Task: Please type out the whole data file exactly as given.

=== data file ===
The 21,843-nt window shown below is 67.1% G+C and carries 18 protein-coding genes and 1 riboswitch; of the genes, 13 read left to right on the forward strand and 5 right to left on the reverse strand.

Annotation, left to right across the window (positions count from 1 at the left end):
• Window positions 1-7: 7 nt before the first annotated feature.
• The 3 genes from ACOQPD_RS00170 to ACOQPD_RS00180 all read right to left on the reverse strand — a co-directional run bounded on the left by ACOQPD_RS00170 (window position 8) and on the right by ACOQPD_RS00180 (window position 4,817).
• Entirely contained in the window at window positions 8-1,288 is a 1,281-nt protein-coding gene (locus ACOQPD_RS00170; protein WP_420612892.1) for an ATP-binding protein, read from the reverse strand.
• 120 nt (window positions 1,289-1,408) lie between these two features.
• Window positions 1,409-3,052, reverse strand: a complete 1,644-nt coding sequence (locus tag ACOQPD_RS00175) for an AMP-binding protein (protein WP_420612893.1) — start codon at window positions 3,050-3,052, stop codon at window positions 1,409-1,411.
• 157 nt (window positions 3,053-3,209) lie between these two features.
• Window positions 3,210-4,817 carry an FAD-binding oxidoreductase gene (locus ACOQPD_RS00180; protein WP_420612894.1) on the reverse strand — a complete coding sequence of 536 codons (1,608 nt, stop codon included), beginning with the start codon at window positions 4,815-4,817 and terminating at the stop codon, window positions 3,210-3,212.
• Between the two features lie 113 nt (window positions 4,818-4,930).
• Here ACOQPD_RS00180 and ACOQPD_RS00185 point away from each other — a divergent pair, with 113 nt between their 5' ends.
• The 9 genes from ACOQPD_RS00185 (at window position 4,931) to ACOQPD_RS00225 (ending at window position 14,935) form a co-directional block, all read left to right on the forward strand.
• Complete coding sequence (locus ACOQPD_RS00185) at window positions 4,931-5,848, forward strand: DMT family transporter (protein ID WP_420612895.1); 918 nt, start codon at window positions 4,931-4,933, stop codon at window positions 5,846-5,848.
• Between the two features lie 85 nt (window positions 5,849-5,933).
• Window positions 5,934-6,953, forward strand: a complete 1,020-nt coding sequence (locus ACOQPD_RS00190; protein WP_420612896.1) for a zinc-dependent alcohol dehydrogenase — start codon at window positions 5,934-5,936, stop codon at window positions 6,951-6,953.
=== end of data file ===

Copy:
The 21,843-nt window shown below is 67.1% G+C and carries 18 protein-coding genes and 1 riboswitch; of the genes, 13 read left to right on the forward strand and 5 right to left on the reverse strand.

Annotation, left to right across the window (positions count from 1 at the left end):
• Window positions 1-7: 7 nt before the first annotated feature.
• The 3 genes from ACOQPD_RS00170 to ACOQPD_RS00180 all read right to left on the reverse strand — a co-directional run bounded on the left by ACOQPD_RS00170 (window position 8) and on the right by ACOQPD_RS00180 (window position 4,817).
• Entirely contained in the window at window positions 8-1,288 is a 1,281-nt protein-coding gene (locus ACOQPD_RS00170; protein WP_420612892.1) for an ATP-binding protein, read from the reverse strand.
• 120 nt (window positions 1,289-1,408) lie between these two features.
• Window positions 1,409-3,052, reverse strand: a complete 1,644-nt coding sequence (locus tag ACOQPD_RS00175) for an AMP-binding protein (protein WP_420612893.1) — start codon at window positions 3,050-3,052, stop codon at window positions 1,409-1,411.
• 157 nt (window positions 3,053-3,209) lie between these two features.
• Window positions 3,210-4,817 carry an FAD-binding oxidoreductase gene (locus ACOQPD_RS00180; protein WP_420612894.1) on the reverse strand — a complete coding sequence of 536 codons (1,608 nt, stop codon included), beginning with the start codon at window positions 4,815-4,817 and terminating at the stop codon, window positions 3,210-3,212.
• Between the two features lie 113 nt (window positions 4,818-4,930).
• Here ACOQPD_RS00180 and ACOQPD_RS00185 point away from each other — a divergent pair, with 113 nt between their 5' ends.
• The 9 genes from ACOQPD_RS00185 (at window position 4,931) to ACOQPD_RS00225 (ending at window position 14,935) form a co-directional block, all read left to right on the forward strand.
• Complete coding sequence (locus ACOQPD_RS00185) at window positions 4,931-5,848, forward strand: DMT family transporter (protein ID WP_420612895.1); 918 nt, start codon at window positions 4,931-4,933, stop codon at window positions 5,846-5,848.
• Between the two features lie 85 nt (window positions 5,849-5,933).
• Window positions 5,934-6,953, forward strand: a complete 1,020-nt coding sequence (locus ACOQPD_RS00190; protein WP_420612896.1) for a zinc-dependent alcohol dehydrogenase — start codon at window positions 5,934-5,936, stop codon at window positions 6,951-6,953.